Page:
The Joy of Being Christ’s Friend (John 15:12-17)
By Andrew E. Courtis
With the invention of social media, various networks create the opportunity for people to connect in all sorts of amazing ways. Friends, family and acquaintances are able to interact in ways that may not be possible due to distance or other restrictions. With many positives, one dangerous thing about this is the way the word “friend” has become cheapened in this process. In a single click somebody you don’t know or barely know becomes your “friend”. This list of “friends” can become huge before you know it. I understand the value and benefits of social networks, but we need to make sure that as Christians we don’t allow important things like friendship to be cheapened, redefend or even hijacked.
Friendship is a precious gift from God that has untold value. The book of Proverbs is filled with wisdom in dealing with the topic of friendship. An example is, “A man of many companions may come to ruin, but there is a friend who sticks closer than a brother” (Prov. 18:24). This verse teaches us that one who unwisely makes lots of friends can face complication and problems in the future. But there will be great benefit to the one who chooses a friend wisely, thus enjoying a relationship closer than a brother. The Bible also provides us with a number of examples in which individuals enjoyed the benefits of a close friendship. One of those is the friendship between David and Jonathan. This was a friendship that revealed sacrifice and loyalty.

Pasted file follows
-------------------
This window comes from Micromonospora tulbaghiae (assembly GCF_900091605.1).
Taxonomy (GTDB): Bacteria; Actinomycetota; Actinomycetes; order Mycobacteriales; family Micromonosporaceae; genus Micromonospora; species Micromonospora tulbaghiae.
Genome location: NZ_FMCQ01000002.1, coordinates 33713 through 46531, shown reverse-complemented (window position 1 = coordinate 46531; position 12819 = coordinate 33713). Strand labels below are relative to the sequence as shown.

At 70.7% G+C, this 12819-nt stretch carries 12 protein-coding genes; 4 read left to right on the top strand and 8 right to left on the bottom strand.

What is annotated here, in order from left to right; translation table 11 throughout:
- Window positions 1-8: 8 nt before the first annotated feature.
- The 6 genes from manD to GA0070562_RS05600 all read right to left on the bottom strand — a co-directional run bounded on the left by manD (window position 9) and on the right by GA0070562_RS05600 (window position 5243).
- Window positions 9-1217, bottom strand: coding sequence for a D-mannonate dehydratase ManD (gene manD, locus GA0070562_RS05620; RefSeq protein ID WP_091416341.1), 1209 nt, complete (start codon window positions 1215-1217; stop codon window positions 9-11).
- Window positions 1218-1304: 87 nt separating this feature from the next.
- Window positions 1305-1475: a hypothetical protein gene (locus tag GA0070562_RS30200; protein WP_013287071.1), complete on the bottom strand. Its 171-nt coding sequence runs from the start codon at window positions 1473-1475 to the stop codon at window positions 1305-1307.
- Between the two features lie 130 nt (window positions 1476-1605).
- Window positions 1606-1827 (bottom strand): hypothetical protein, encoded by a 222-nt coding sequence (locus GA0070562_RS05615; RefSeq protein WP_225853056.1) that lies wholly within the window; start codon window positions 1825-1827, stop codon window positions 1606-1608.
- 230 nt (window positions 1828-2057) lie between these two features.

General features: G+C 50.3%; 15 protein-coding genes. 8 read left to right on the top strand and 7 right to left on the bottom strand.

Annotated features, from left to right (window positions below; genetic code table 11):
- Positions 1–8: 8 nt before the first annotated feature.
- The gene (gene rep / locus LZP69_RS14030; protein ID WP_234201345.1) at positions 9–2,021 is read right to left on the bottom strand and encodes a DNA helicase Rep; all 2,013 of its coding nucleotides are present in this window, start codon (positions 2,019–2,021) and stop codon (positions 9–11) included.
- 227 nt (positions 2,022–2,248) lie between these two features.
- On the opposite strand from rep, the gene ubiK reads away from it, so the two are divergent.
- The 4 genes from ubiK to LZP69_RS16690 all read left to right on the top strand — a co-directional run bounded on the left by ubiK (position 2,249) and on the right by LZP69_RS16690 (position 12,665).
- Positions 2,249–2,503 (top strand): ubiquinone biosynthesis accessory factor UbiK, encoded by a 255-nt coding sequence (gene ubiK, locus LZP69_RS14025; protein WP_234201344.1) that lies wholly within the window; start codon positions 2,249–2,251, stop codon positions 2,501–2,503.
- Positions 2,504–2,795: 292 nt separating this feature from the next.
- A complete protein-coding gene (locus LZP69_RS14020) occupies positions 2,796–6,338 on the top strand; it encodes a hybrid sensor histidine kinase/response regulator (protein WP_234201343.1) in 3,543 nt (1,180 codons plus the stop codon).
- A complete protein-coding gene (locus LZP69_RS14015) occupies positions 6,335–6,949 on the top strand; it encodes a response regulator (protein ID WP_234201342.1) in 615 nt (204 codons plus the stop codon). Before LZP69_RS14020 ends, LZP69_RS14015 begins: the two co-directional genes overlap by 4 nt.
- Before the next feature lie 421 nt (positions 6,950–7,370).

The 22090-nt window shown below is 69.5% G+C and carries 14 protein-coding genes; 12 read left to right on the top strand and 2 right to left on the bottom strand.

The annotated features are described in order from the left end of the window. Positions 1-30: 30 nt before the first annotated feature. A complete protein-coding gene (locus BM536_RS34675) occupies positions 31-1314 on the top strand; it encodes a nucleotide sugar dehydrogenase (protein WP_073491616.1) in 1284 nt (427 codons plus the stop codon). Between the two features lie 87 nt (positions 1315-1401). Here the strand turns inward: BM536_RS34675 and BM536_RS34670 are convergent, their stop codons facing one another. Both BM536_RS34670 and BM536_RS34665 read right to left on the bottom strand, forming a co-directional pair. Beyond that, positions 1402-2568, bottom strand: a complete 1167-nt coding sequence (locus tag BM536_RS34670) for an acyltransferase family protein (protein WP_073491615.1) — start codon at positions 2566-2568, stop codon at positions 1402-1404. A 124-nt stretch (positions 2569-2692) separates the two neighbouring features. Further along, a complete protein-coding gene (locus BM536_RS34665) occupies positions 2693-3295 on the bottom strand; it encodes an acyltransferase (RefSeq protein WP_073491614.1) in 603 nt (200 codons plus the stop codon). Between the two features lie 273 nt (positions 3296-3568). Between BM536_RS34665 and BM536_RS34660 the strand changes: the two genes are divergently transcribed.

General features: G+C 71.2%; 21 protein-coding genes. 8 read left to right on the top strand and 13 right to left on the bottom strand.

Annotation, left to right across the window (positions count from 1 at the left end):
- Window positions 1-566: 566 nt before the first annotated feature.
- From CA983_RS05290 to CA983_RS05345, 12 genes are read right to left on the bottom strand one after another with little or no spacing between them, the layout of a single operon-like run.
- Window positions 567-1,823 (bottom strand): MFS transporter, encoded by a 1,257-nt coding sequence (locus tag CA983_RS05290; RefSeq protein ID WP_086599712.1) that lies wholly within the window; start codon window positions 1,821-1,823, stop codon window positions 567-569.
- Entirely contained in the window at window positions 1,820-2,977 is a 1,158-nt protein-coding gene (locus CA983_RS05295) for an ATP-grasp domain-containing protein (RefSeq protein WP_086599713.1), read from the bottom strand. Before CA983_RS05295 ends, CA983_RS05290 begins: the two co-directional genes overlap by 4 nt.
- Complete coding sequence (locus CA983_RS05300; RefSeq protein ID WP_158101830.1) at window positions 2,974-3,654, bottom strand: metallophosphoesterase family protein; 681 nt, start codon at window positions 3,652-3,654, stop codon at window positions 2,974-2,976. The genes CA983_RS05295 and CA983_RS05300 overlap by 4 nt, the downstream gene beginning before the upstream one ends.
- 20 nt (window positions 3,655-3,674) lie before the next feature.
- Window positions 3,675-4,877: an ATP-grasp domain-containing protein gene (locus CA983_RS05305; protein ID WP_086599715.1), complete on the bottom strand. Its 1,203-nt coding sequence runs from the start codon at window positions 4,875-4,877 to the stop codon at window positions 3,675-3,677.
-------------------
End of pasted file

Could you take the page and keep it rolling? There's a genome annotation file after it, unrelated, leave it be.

In spiritual terms, there are only two kinds of friendship – friendship with the world or to be called Christ’s friend. In the Old Testament there were only two individuals to be called a friend of God. Abraham was a friend of God (2 Chron. 20:7; Isa. 41:8; James 2:23) and so was Moses (Exod. 33:11). This is an amazing privilege because when we read other parts of the Bible it becomes clear that we by nature and action are not friends with God – in fact we are His enemies. However, the passage before us teaches that the Lord Jesus Christ calls His people His friends (15:13-15). This is not a peer-to-peer friendship. This is a relationship in which the perfect Son of God chooses to call rebels His friends. This understanding helps guard us against treating a passage like this as something that encourages a casual and disrespectful view of Christ. John 15:12-17 is not encouraging us to view the Lord Jesus Christ as a mate or a buddy. He is our Lord and Saviour but He calls us His friends. What an amazing privilege to be called the friend of the Lord Jesus Christ!
Seeing then that Jesus called His disciples His friends, what does a friend of the Lord Jesus Christ look like? In this message I will endeavour to answer that question by considering three realities that characterise a friend of the Lord Jesus Christ.
Sermon Summary: In this message we will see three realities that mark a friend of the Lord Jesus Christ.
1. A Friend of Christ is Characterised by Sacrificial Love (15:12-13, 17)
The very first thing to note concerning the friends of the Lord Jesus Christ is that they are characterised by sacrificial love. Jesus said plainly, “This is my commandment, that you love one another as I have loved you” (15:12) and “These things I command you, so that you will love one another” (15:17). A friend of the Lord Jesus Christ will love other believers. The command to love other believers is repeated throughout the New Testament. Because of its emphasis, it is something that we must be careful to understand and prioritize in our lives. When it comes to loving other believers, sometimes it can be a real challenge. It can be a challenge because we are too consumed with ourselves and don’t take much notice of those around us, and sometimes we may feel that others aren’t that lovable.